Respectfully submitted
Edward Ball
Robert Knafo

Edward Ball and Robert Knafo are writers and investigators in the critical division of K & B Art, a New York partnership.



1. Quoted in Dalia Judovitz, “Rendezvous with Marcel Duchamp: Given,” Dada/Surrealism no. 16, the University of Iowa, 1987, p. 187.
2. See Beatrice Wood, I Shock Myself, San Francisco: Chronicle Books, 1988, p. 29.
3. Marcel Duchamp to Suzanne Duchamp, II April 1917, in William A. Camfield, “Marcel Duchamp’s Fountain: Its History and Aesthetics in the Context of 1917,” Dada/Surrealism no. 16, pp. 71–72.
4. Ibid., p. 68.
5. See Ira Glackens, William Glackens and the Eight: The Artists Who Freed American Art, New York: Horizon Press, 1957, p. 188.
6. See Pierre Cabanne, Dialogues With Marcel Duchamp, trans. Ron Padgett, New York: Da Capo Press, 1971, p. 55.
7. Camfield, pp. 64–65.
8. Authors telephone interview with Arturo Schwarz, New York/Milan, 11 July 1988.
9. In an interview with Sidney Janis, 1953.
10. John Tancock, “The Influence of Marcel Duchamp,” in Anne d’Harnoncourt and Kynaston McShine, eds., Marcel Duchamp, New York: the Museum of Modern Art, 1973, p. 163.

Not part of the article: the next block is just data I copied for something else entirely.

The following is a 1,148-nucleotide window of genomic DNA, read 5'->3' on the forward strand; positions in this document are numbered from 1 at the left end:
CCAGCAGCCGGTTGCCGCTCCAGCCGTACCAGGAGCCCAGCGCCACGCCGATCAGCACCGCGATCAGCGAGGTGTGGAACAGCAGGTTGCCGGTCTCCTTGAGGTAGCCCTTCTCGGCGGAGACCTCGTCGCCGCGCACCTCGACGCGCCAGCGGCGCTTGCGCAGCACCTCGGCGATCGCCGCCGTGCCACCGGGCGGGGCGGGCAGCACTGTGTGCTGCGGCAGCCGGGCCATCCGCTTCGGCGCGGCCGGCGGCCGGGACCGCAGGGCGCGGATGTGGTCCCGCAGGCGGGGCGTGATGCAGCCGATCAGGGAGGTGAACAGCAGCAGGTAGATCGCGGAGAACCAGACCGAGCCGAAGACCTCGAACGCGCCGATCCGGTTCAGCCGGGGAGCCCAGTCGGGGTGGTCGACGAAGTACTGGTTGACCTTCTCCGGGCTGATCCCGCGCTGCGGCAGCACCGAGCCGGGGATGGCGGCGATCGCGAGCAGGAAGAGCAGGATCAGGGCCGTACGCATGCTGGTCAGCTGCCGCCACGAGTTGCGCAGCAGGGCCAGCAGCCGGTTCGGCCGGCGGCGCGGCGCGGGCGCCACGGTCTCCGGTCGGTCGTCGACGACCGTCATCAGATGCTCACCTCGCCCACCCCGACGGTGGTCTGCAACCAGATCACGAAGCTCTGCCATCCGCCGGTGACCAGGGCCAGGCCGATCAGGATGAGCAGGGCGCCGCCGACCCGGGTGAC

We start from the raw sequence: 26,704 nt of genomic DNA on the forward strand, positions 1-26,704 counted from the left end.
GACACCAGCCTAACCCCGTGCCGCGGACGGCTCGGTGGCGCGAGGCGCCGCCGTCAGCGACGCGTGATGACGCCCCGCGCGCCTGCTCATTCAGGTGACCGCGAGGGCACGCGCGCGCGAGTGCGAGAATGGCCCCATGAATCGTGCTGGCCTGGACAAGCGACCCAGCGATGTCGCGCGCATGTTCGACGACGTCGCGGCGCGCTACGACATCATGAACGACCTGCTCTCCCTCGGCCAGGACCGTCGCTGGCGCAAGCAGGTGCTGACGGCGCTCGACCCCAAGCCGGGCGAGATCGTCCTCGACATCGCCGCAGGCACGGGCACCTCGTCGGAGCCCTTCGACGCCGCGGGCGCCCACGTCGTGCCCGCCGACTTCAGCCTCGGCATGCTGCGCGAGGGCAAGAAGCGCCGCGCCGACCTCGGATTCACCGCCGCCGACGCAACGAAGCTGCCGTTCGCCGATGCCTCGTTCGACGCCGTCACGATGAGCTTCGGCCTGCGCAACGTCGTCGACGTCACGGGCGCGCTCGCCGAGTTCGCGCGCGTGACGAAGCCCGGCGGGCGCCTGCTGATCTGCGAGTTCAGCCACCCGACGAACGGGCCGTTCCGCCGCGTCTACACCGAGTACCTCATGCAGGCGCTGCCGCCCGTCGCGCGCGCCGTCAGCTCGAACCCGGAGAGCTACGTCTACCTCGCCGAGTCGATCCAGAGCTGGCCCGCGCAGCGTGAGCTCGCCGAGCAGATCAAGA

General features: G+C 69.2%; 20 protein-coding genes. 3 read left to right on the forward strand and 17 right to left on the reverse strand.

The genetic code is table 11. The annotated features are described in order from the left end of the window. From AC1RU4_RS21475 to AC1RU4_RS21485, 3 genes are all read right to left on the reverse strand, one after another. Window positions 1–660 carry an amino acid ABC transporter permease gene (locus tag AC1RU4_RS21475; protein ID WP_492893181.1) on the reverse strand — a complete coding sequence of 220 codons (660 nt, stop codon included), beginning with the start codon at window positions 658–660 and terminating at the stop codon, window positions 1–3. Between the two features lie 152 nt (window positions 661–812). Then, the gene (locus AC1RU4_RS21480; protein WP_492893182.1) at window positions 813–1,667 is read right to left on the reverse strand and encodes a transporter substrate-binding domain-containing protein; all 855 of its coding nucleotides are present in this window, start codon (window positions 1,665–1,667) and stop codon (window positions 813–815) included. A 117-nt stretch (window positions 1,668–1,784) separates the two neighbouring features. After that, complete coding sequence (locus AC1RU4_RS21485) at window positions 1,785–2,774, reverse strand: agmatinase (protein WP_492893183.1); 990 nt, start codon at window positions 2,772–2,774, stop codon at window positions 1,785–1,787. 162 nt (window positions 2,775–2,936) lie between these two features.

11. Quoted in Arturo Schwarz, The Complete Works of Marcel Duchamp, London: Thames and Hudson, 1969, p. 513.
12. Hans Richter, Dada: Art and Anti-Art, New York: McGraw-Hill, 1965, p. 89.
13. See Schwarz, catalogue entry no. 244.
14. See Robert Lebel, Marcel Duchamp, Paris: Belfond, 1985, p. 174.
15. Schwarz, p. 466.
16. In Gloria Moure, ed., Duchamp, the catalogue for an exhibition at the Fundación Caja de Pensiones, Madrid, May–June 1984, p. 180.
17. With Duchamp’s penchant for polysemic wordplay, art sleuths can endlessly unpack the meaning of each title. Camfield does just that, in a marvelous precis on “R. Mutt”: Camfield, p. 88, note 20.
18. George H. Bauer, “Enamouring a Barber Pole,“Dada/Surrealism no. 12, pp. 28–29.
19. See Camfield, p. 88.
20. Craig Adcock, “Duchamp’s Eroticism: A Mathematical Analysis,” in Dada/Surrealism no. 16, p. 153.
21. Camfield, p. 83.
22. Schwarz, p. 467.
23. Maurizio Calvesi, Duchamp invisibile: La coslruzione del simbolo, Rome: Officina Edizioni, 1975, p. 269.
24. Kermit Champa, “Charlie Was Like That,” Artforum 12 no. 7, March 1974, pp. 58.
25. Jean Francois Lyotard, Les Transformaleurs Duchamp, Paris: Edition Galilee, 1977, pp. 13–14, 17. Authors’ trans.
26. Ibid., p. 17.
27. Yves Arman, Marcel Duchamp: Joue et Gagne, Paris: Marvel, and New York: Galerie Yves Arman, 1984, p. 15.
28. Jack Burnham, “The Purposes of the Ready-made,” Great Western Salt Works: Essays on the Meaning of Post-Formalist Art, New York: George Braziller, 1974, p. 75.
29. Thierry de Duve, Nominalisme pictural: Marcel Duchamp, la peinture, et la modernité, Paris: Editions de Minuit, 1984, p. 233.
30. In addition to Duchamp’s reproduction of his own work as a “portable museum,” he also, as Rudolf Kuenzli points out, made efforts to shepherd his work into museums of his choosing. Kuenzli, “Introduction,” Dada/Surrealism no. 16, p. I R.